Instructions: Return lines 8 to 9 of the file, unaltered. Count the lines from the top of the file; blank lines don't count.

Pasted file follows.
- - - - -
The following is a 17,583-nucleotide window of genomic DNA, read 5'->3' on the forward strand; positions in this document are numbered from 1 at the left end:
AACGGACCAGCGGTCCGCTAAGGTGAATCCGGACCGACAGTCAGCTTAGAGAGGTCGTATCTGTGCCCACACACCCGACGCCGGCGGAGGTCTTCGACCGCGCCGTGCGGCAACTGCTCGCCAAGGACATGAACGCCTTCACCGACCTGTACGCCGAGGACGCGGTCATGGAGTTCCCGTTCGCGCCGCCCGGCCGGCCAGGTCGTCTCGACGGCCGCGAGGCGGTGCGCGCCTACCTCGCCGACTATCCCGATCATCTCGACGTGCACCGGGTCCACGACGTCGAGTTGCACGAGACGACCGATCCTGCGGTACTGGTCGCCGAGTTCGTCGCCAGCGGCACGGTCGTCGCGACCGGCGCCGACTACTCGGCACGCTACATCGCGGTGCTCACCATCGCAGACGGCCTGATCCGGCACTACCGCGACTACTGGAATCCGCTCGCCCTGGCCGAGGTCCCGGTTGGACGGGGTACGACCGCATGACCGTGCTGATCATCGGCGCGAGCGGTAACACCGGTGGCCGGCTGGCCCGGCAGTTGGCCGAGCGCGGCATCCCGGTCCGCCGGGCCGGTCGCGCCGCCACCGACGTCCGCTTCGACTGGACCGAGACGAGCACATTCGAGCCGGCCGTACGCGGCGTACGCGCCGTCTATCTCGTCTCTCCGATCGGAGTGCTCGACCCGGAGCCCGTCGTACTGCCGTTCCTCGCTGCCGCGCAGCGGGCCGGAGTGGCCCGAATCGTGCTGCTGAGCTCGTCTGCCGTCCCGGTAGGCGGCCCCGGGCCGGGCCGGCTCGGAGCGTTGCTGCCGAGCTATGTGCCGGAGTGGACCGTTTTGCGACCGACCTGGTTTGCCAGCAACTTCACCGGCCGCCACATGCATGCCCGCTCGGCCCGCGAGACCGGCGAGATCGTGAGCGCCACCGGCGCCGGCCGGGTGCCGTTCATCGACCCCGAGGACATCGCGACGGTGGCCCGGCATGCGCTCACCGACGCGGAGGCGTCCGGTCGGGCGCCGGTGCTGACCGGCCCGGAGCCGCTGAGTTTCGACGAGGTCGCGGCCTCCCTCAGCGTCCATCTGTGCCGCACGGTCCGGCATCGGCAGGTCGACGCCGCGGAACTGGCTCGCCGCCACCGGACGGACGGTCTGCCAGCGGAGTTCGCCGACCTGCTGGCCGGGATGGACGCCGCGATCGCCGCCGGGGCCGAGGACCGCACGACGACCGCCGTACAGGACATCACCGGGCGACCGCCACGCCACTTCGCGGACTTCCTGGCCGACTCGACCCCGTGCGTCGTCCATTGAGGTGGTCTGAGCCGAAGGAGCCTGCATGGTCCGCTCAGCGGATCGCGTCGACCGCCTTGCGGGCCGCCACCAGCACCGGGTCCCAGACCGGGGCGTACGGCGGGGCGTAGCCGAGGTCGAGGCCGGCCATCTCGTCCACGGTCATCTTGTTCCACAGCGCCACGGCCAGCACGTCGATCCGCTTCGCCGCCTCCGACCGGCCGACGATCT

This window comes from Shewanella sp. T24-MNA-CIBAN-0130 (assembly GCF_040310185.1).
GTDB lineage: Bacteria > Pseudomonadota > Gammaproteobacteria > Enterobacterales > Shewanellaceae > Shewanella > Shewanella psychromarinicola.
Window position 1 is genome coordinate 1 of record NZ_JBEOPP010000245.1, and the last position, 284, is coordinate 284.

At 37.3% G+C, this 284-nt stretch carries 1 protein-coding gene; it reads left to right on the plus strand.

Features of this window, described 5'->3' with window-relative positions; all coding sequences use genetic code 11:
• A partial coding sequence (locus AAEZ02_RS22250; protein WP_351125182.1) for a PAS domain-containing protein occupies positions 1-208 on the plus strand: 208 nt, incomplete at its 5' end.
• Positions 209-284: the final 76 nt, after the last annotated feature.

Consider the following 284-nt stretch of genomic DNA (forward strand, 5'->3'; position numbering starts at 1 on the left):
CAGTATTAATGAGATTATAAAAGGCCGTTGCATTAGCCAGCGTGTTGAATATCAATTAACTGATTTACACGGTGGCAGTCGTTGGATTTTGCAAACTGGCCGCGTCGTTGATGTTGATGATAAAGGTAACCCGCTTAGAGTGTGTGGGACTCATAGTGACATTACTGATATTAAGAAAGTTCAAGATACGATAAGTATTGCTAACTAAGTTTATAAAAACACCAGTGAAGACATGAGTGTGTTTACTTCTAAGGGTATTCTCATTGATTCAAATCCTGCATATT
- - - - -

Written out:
• A partial coding sequence (locus AAEZ02_RS22250; protein WP_351125182.1) for a PAS domain-containing protein occupies positions 1-208 on the plus strand: 208 nt, incomplete at its 5' end.
• Positions 209-284: the final 76 nt, after the last annotated feature.